I found this absolutely fascinating. Now, I’ve worked in burial grounds in places like Ireland where historic burials are mixed up with the soils 100 or so years after the burials took place in order to make room for new graves, but in North America both that and the removal of the bodies from the site all together is something that doesn’t sit well with a lot of the population. The colonial mindset is that the grave is forever, that the space is claimed for them, carved out of stolen Indigenous lands, etc. As well, we have a lot of space in North America and can still afford, in a lot of places, to not think about what would happen if that space ran out (though a lot of cool people are changing the way we explore this, such as the lovely people over at the Urban Death Project)! Luxembourg doesn’t have that luxury. It’s a tiny country with limited options for human remains disposal, so when you die your grave isn’t forever, it’s until the lease is up or the payments stop.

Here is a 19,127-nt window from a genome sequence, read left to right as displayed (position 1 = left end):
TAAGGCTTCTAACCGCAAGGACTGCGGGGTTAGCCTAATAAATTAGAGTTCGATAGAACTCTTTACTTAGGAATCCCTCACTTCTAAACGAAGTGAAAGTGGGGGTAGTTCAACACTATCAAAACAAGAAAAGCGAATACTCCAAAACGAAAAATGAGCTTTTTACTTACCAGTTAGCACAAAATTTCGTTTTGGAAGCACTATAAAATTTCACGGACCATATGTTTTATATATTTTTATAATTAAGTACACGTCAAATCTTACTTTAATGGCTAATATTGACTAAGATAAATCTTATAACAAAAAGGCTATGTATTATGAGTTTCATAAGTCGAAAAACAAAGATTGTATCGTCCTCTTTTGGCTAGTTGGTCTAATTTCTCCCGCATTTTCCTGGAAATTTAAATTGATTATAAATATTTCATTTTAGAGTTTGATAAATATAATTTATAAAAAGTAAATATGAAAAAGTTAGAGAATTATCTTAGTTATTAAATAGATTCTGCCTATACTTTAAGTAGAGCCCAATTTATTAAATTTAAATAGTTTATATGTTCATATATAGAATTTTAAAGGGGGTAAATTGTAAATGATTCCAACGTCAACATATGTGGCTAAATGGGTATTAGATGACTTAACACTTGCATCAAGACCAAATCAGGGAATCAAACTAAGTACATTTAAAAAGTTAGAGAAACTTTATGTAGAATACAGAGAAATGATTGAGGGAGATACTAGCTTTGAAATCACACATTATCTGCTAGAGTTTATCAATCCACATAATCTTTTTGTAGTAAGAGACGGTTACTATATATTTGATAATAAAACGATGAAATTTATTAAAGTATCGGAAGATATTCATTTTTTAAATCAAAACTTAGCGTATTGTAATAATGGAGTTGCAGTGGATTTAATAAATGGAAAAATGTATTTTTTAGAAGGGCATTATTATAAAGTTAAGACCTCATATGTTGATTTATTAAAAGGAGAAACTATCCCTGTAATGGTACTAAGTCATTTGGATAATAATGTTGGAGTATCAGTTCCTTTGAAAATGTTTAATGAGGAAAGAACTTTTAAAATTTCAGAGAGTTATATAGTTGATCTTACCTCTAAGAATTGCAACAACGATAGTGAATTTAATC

As you can see in the above photo of the modern burials, the graves consist of very large slabs of granite on the surface. The stone covers a family subterranean burial vault of sorts, with shelving inside to hold the coffins. I believe we were told that they could often house up to 12 bodies! There were several empty plots at this cemetery and we got to see the shelving in person, but I didn’t take any photos of that. The rate of embalming in Luxembourg is very low, people aren’t nearly as into filling a corpse with toxic fluid as we are over in North America, and thus the bodies can decompose naturally, aided by the regular air flow into these large burial vaults. A lot of the stones only had a family name on them, some with a bit more information than that, and all of them contained a small box filled with Holy Water to sprinkle on the grave when you visited your relatives. Some of the graves even had re-purposed historic headstones from the 18th-century (or so) that were added to the granite as a decoration! These stones didn’t have any inscriptions left on them, but I’m still pretty curious as to where they came from…were these family graves?